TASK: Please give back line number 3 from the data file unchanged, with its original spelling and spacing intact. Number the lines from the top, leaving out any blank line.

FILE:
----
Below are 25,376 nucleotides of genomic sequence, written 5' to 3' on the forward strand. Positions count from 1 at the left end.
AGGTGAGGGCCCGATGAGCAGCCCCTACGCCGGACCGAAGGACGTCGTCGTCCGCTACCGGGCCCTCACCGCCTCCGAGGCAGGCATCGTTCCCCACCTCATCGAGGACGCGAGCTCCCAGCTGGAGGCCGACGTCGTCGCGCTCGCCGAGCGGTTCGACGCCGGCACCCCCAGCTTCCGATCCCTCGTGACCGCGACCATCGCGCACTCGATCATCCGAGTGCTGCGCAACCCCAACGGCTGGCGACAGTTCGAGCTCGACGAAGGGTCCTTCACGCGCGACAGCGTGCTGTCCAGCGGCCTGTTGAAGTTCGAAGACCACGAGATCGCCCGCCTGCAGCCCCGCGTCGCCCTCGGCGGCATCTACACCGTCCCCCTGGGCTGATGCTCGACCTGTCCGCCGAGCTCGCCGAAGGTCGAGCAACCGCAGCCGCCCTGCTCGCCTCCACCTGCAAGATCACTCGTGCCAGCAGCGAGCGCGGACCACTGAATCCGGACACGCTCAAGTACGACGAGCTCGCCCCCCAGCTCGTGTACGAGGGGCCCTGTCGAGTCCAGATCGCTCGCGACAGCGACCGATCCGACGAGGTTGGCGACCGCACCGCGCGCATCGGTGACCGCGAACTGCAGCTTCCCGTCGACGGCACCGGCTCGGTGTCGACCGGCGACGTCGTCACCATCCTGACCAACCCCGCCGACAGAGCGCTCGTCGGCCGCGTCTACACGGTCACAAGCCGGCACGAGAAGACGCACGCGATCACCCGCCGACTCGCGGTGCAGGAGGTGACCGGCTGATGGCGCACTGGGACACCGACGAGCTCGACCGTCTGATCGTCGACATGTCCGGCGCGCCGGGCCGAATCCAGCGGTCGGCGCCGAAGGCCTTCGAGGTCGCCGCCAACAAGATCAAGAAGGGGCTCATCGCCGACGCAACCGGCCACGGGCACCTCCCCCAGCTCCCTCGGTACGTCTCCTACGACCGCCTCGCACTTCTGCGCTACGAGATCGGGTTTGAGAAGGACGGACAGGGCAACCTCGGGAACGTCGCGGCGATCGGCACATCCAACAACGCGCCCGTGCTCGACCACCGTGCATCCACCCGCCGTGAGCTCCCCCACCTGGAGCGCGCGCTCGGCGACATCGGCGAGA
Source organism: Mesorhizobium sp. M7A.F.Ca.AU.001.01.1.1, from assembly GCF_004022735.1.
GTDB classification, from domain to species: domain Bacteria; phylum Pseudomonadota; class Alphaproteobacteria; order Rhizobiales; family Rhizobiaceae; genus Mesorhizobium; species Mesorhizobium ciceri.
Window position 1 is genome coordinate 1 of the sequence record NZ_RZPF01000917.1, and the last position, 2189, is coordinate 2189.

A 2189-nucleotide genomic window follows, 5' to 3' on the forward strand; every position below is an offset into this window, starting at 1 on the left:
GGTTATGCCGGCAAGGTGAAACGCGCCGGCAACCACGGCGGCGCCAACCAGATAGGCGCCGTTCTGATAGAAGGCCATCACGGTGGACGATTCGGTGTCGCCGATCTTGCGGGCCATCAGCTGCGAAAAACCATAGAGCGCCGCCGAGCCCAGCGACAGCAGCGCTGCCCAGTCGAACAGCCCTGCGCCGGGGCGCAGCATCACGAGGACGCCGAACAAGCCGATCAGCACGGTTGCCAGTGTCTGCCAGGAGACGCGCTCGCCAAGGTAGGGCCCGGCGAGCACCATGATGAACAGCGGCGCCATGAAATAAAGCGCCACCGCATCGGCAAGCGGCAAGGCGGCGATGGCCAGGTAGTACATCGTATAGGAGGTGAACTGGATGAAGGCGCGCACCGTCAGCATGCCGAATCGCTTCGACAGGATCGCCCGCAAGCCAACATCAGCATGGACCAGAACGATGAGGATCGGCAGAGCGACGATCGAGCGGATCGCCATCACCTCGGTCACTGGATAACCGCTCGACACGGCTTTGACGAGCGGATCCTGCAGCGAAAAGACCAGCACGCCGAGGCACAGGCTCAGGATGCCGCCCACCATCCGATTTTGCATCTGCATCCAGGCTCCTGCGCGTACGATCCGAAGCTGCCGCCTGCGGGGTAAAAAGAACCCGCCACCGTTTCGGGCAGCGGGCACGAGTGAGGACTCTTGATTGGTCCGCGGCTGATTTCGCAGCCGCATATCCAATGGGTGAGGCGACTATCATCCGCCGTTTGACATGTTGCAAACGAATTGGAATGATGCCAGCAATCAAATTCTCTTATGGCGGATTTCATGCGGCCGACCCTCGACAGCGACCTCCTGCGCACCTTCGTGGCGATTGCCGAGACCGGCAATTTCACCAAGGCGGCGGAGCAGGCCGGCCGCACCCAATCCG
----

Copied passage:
Source organism: Mesorhizobium sp. M7A.F.Ca.AU.001.01.1.1, from assembly GCF_004022735.1.